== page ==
Miss D. & This Texas Storm

As I reach out to my students, family, friends, and neighbors to check on them during the most challenging winter season yet, I am humbled. This year the snowfall and below zero temperatures are setting records and causing the worst power and water outage our city has ever seen. I can’t help but remember a time when I was a kid. I only share these experiences because they may be helpful to some and because one day, I hope my children find value in my lived experiences just as I now see the value.

Some of you may already know this, but for those of you who don’t, I need to preface this with, due to difficult life circumstances, I was in and out of foster care growing up. I once lived with a woman named Miss. D. She was about 80+ years old, and although I did not know its value at the time, she survived the Great Depression. She wasn’t the nicest person, and her house seemed to always smell like boiled cabbage, YUCK. She was too picky about how much food was on our plate and made us eat what she provided, or we went to bed hungry. I didn’t like that rule then, but I get it now and ask for forgiveness for any selfishness I swam in during my youth days. It was the early 1990’s and the little house we lived in had running water and electricity. Since I was six, I thought she had some bizarre rules. We could not turn on a light at night, and we could not run the water. She had a sink full of water in the bathroom, kitchen, and a tub full for bathing. This water was not allowed to be drained for an entire week. Cold baths, anyone? I remember how weird it felt when I would get in trouble for turning the light on or for trying to turn on the sink water. I lived in that house for around a year before my mom got us back. I recently visited that home and captured a picture. Looking back, I remember her telling us stories about not having water growing up due to a drought. She did everything to save and ration her resources.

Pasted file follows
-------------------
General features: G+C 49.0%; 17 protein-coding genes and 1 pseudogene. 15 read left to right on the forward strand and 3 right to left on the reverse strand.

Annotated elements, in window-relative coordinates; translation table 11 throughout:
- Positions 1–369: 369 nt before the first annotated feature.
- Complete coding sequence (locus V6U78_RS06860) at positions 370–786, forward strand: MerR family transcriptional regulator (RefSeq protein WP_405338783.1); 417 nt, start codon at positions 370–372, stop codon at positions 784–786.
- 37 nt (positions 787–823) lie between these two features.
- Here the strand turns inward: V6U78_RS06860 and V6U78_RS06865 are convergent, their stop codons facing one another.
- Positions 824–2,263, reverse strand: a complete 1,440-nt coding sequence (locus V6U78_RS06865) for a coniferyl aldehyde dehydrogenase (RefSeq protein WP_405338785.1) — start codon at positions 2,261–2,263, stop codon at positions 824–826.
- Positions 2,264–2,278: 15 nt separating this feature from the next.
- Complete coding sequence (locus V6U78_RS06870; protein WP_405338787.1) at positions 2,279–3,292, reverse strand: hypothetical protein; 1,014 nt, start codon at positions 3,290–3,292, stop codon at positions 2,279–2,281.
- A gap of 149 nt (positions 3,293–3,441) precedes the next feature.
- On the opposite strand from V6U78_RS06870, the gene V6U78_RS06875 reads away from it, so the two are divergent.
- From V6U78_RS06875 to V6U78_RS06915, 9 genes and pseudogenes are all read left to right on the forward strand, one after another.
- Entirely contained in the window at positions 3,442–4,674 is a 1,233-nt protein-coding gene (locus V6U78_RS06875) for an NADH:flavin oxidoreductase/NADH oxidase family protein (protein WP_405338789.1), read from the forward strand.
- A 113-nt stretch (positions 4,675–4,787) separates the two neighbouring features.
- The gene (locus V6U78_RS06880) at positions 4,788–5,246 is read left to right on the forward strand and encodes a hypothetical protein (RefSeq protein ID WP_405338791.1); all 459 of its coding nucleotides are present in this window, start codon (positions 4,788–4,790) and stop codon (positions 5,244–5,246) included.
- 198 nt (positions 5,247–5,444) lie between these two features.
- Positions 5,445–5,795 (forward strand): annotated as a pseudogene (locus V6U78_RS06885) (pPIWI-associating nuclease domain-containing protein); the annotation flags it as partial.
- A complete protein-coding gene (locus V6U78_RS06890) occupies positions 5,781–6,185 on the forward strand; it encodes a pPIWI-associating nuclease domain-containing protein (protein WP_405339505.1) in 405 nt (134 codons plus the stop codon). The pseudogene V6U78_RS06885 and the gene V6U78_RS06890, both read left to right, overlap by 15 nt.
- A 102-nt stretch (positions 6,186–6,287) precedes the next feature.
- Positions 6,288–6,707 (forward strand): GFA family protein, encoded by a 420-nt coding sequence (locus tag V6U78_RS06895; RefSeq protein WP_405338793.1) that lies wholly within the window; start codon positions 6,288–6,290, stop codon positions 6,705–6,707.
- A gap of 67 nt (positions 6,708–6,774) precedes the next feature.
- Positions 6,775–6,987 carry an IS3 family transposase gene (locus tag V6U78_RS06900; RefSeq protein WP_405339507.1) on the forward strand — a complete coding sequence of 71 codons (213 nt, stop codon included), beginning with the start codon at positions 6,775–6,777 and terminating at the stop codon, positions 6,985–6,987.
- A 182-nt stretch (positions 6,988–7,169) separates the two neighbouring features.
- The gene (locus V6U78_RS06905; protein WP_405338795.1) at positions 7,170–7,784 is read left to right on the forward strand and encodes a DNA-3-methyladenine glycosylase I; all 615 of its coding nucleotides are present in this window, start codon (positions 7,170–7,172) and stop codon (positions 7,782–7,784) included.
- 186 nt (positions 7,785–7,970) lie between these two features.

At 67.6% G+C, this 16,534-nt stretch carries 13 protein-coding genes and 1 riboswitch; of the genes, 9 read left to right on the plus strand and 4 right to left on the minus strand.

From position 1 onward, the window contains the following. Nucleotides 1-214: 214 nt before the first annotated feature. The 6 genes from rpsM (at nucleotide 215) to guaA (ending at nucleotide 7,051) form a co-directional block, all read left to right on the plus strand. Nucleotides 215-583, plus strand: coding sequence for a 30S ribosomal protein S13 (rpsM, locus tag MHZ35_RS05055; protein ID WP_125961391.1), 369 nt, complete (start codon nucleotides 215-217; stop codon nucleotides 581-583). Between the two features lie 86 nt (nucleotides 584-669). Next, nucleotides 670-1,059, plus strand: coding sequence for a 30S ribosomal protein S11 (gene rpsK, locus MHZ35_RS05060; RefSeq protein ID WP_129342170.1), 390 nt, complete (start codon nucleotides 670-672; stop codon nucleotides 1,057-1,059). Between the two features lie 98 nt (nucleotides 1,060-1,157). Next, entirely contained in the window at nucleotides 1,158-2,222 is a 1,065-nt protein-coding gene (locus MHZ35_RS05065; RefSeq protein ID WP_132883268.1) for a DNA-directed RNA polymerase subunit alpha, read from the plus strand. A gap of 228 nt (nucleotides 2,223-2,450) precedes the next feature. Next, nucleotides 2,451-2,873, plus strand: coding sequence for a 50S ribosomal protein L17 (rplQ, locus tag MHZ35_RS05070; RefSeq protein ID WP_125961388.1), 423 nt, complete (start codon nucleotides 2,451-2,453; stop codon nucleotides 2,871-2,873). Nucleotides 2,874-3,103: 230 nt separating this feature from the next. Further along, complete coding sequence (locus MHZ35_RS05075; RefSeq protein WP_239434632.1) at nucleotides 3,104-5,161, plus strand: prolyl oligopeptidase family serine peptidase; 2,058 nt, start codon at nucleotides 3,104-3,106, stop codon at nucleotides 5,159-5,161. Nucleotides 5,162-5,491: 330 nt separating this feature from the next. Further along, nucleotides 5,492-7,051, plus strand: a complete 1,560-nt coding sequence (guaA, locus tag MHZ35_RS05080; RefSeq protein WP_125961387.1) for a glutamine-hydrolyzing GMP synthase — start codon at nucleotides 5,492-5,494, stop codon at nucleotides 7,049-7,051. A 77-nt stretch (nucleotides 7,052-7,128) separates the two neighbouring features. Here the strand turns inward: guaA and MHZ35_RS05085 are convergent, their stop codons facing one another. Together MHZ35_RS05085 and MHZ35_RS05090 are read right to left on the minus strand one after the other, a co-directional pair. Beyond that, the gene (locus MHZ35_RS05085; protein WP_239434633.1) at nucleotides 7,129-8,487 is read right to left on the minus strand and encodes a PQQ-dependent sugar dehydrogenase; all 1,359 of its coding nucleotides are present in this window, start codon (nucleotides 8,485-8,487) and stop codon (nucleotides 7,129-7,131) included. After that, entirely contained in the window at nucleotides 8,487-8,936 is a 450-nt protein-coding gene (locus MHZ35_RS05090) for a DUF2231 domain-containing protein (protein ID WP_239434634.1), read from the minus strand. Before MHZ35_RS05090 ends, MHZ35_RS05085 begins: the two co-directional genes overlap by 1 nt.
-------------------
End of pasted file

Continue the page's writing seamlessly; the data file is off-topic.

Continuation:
Seeing our community struggle so much this week is so difficult. I have seen those with bad character, and I have seen MANY with AMAZINGLY generous hearts. I will focus on the good because where your focus goes, your energy flows! If we focus on the bad, we will only see the bad, and if we focus on the good, we can find good all around! I watched as people shared how to melt snow to make water for boiling and drinking or cooking. Our community shared their houses with strangers and neighbors since over 20,000 were without power. I have watched as my church opens its doors to both campuses so that people have a warm spot to rest from these weary winter storms. They used buckets of baptism water in the restrooms! Our local Chick Fil A has given free meals to the church to feed warm meals to all displaced from their homes. The local Hardin Simmons University President helped take care of 700+ students and helped provide water and power to community members. A man named Tony Perez and his fantastic team is giving out free burgers and drinks to those in need in our community. A family gave up their Airbnb because it was vacant and had water and heat to house a family in need. A family provided water to students in need. People thanked our power linemen and community officials for the sleepless nights and cold days of overtime they have put into trying to help solve this crisis. To put it simply, we have amazing people in this world willing to work hard to help others.

Sometimes it is hard to see the bigger picture while struggling through the path before us. Maybe we can use this as an opportunity to tell our children about the Great Depression. Perhaps we can ask them to help us figure out how to help our neighbors who may be struggling worse than we are. Some may accuse me of being an idealist, but I believe there are beautiful lessons to be learned in the more challenging days we face. It is up to us to know. My brother and I survived about 12 months of rationing water and eating cabbage in elementary school while living with an older woman full of wisdom, charity, and very uncompromising when it came to resources. She survived the depression for 43 months and also the second World War for about six years. If she could live through all that and provide a home for crazy little children full of energy, we can do anything. We can survive a week of whatever this is. We are tough! We are TEXANS! We are Texas Strong yet again! Sure it will be uncomfortable and sometimes unsafe. Living with Miss D has taught me that we can do anything for some time. Reach out to your neighbors. Help wherever you can, and make sure you ask for help if you need it! Sometimes the most simple act of kindness can make all the difference in the world.

-Love Steph

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